John Deere vs Case IH – Which Cotton Picker is Best?
Many people in the cotton-harvesting industry have definite preferences when it comes to which manufacturer makes the best harvester, and both John Deere and Case IH have legions of devoted followers. There’s no doubt that both machines have some tremendous benefits, and both offer great service to anyone purchasing either type of equipment.
As to which of the two is superior, there probably is no clear answer in concrete terms, because both will get the job done efficiently and smoothly, provided that the machine is in good working order. To help decide the debate, information about both types of harvesters is provided below, as well as some information about the specific preferences of many farmers.
This may help you make up your own mind about which cotton picker is the better machine, or it may just convince you that both types are excellent, and there’s no real need to pick a winner.
Strengths of John Deere CP690
The CP690 machine is incredibly productive, and it’s onboard module building system is so efficient that it completely eliminates boll buggy drivers, module-building workers, and all of the other equipment which traditionally supports a picker.
Because it has its own onboard component building apparatus, cotton can be harvested nonstop as it’s processed by a high-volume accumulator, the component builder itself, and the component handler.
The accumulator collects the material and a formed round component gets wrapped with a protective coating, and then gets forwarded to the machine’s handler. This handler places the completed round module at the end of the row, and since all this happens while the CP690 is still harvesting, it allows the operator to stay right in the row, rather than having to unload into boll buggies or other builders.
In a setup like this, all that’s necessary is to have a single operator for the machine and a tractor operator who is responsible for staging modules for transport. This allows for a much less labor-intensive harvesting process, which will streamline your operation and save you labor costs.
You also won’t need all the traditional support equipment required when your operation uses a basket-style picker, because you won’t need a boll buggy, a boll buggy tractor, a builder, or a builder tractor. The only support equipment you need for the CP690 is a row crop tractor and a material component handler.
Another great thing about the CP690 is that it’s only necessary to fill the machine up with diesel fuel one time each day because the huge 370-gallon fuel tank carries a sufficient reserve for all daily operations.
When you’re moving between fields, the machine can be put in transport mode in less than a minute, so that it can move along roads at an impressive 27 km/h.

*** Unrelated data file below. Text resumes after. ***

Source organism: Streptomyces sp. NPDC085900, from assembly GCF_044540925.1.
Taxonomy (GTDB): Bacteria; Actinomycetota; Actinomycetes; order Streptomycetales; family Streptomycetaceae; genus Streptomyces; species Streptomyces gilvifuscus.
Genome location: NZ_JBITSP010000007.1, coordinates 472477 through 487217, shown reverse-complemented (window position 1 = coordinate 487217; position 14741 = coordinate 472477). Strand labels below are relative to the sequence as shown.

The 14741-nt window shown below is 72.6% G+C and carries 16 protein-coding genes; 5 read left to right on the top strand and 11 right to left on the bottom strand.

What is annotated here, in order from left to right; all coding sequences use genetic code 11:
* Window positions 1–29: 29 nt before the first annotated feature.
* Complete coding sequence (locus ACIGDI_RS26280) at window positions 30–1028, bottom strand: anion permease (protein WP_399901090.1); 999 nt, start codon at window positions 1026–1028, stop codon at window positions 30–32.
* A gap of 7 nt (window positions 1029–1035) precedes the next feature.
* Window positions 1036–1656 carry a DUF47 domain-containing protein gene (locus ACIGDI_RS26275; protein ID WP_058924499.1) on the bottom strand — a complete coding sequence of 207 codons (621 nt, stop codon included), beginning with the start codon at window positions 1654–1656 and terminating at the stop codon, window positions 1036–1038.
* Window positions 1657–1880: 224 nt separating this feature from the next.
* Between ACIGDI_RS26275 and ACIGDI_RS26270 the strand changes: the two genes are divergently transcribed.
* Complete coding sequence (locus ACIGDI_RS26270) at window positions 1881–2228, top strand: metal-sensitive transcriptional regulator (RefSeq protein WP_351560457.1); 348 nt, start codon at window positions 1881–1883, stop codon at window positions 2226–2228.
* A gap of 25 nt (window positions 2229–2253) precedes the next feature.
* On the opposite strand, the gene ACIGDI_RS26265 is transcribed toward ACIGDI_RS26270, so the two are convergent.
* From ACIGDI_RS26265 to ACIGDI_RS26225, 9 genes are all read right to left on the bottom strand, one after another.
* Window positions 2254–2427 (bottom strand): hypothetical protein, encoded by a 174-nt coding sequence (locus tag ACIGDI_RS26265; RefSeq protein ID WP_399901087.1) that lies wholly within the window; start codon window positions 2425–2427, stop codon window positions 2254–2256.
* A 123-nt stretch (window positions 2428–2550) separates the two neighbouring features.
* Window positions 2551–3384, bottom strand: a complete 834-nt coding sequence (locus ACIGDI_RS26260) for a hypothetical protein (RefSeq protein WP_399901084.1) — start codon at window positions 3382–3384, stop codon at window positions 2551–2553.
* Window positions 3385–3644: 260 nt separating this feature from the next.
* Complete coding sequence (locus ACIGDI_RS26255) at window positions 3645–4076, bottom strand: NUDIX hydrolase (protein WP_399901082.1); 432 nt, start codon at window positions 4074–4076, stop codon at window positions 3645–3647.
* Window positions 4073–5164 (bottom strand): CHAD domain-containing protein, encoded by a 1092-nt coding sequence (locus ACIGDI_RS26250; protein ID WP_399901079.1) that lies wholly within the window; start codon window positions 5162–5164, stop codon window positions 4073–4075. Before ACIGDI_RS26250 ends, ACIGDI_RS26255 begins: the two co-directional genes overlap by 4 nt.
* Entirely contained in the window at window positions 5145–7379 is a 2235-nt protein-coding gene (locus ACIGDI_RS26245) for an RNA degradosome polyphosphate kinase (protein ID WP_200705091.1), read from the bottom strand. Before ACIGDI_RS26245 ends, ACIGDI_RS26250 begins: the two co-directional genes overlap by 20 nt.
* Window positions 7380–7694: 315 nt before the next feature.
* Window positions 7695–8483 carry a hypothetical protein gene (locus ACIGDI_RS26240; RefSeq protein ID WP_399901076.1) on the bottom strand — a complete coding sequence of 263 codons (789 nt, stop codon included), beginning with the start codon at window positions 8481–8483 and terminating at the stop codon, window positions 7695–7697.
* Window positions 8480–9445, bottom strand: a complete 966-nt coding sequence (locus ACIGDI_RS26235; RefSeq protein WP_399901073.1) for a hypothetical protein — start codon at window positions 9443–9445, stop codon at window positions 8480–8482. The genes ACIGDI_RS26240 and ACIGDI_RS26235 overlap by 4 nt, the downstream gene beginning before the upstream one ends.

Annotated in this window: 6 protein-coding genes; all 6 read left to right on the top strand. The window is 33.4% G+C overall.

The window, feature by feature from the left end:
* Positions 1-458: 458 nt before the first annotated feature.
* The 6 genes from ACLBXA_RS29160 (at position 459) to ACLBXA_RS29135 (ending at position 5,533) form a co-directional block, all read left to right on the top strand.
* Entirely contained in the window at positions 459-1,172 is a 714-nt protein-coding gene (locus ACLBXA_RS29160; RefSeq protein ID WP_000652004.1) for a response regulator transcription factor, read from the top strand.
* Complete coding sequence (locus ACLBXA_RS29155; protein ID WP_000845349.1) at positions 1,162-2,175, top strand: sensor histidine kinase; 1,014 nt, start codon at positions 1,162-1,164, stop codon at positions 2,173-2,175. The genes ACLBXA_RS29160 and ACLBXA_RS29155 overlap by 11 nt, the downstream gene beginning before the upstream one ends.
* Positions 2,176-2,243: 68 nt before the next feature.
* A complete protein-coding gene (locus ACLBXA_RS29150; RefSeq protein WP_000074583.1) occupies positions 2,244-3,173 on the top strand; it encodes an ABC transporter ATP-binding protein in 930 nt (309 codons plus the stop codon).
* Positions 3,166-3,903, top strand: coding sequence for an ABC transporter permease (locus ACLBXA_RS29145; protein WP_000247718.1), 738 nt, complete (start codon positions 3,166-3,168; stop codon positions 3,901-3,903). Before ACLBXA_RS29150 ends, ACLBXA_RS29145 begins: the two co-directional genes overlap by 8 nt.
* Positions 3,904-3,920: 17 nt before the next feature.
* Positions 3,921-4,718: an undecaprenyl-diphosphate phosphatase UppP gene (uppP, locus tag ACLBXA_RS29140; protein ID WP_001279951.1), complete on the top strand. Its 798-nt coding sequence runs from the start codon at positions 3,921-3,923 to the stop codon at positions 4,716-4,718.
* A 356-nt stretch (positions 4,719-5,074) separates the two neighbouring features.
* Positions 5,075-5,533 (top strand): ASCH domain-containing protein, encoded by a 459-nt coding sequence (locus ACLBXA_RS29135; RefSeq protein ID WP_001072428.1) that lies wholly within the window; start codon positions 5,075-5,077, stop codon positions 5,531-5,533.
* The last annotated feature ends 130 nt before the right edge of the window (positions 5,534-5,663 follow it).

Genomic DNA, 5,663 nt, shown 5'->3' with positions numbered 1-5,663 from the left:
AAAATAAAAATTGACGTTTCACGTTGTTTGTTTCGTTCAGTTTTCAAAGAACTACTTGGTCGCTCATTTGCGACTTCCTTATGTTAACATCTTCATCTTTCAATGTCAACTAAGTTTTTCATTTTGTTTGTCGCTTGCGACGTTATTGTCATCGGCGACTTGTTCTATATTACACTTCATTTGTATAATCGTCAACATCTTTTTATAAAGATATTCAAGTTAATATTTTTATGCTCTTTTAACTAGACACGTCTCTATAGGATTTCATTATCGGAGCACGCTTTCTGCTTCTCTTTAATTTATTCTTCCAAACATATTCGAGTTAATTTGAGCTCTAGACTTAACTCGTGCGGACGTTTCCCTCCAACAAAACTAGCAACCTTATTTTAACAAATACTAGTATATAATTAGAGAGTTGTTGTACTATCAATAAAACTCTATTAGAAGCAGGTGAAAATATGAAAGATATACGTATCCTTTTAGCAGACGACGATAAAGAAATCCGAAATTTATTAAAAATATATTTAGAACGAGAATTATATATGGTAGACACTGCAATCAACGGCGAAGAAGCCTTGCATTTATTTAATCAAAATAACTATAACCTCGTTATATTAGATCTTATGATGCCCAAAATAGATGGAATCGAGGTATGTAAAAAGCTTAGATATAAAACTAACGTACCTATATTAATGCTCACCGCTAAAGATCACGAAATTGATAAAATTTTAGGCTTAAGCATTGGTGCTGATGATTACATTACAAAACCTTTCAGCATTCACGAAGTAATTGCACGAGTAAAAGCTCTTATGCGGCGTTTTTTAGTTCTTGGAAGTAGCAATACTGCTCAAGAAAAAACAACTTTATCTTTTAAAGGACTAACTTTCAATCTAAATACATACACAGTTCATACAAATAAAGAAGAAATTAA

The CP690 provides tremendous protection for the valuable material and seeds being harvested, by wicking away moisture which can interfere with crop quality.
Each module is wrapped three times by the onboard builder, and each wrap contains two segments of low-density polyethylene film, so as to maintain the round modules in a good uniform shape, while also providing superior protection against moisture.
The CP690 is equipped with a moisture sensor that provides real-time measurements of moisture as the round module is being formed. This is critical to the harvesting operation because it helps preserve material quality, and the sensor provides highly accurate readings that can be relied upon. Since moisture is tracked so accurately, it helps the ginning process achieve greater efficiency.
The CP690 also weighs each of the round modules as they’re formed, making it much easier to provide easier yield-monitored operation. This makes it easy during ginning to simply record the weights and load them into the system, and it also allows for gins without scales to be used during the ginning process.
Apart from the mechanical operation of the harvester, the CP690 also provides the ability to record all formation information, right as it’s happening in the field.
Each time a component is unloaded from the round chamber, all relevant data is sent to a controller where the data is compiled so producers can isolate each round component based on specific production areas.
All that data can then be used to review yield performance, to show you just how productive your CP690 harvester has been in the field.
Strengths of Case IH Module Express
At the heart of the Case Module Express 625 is its module-building chamber, which includes a whole array of sensors and augurs, which process the material and compress it into a rectangular component.
The modules produced in this process are able to withstand weather conditions very well, and they also make the ginning process much easier. Because they’re sized to allow for maximum gin-feeding rates without any alterations being necessary, they streamline the whole material processing operation considerably.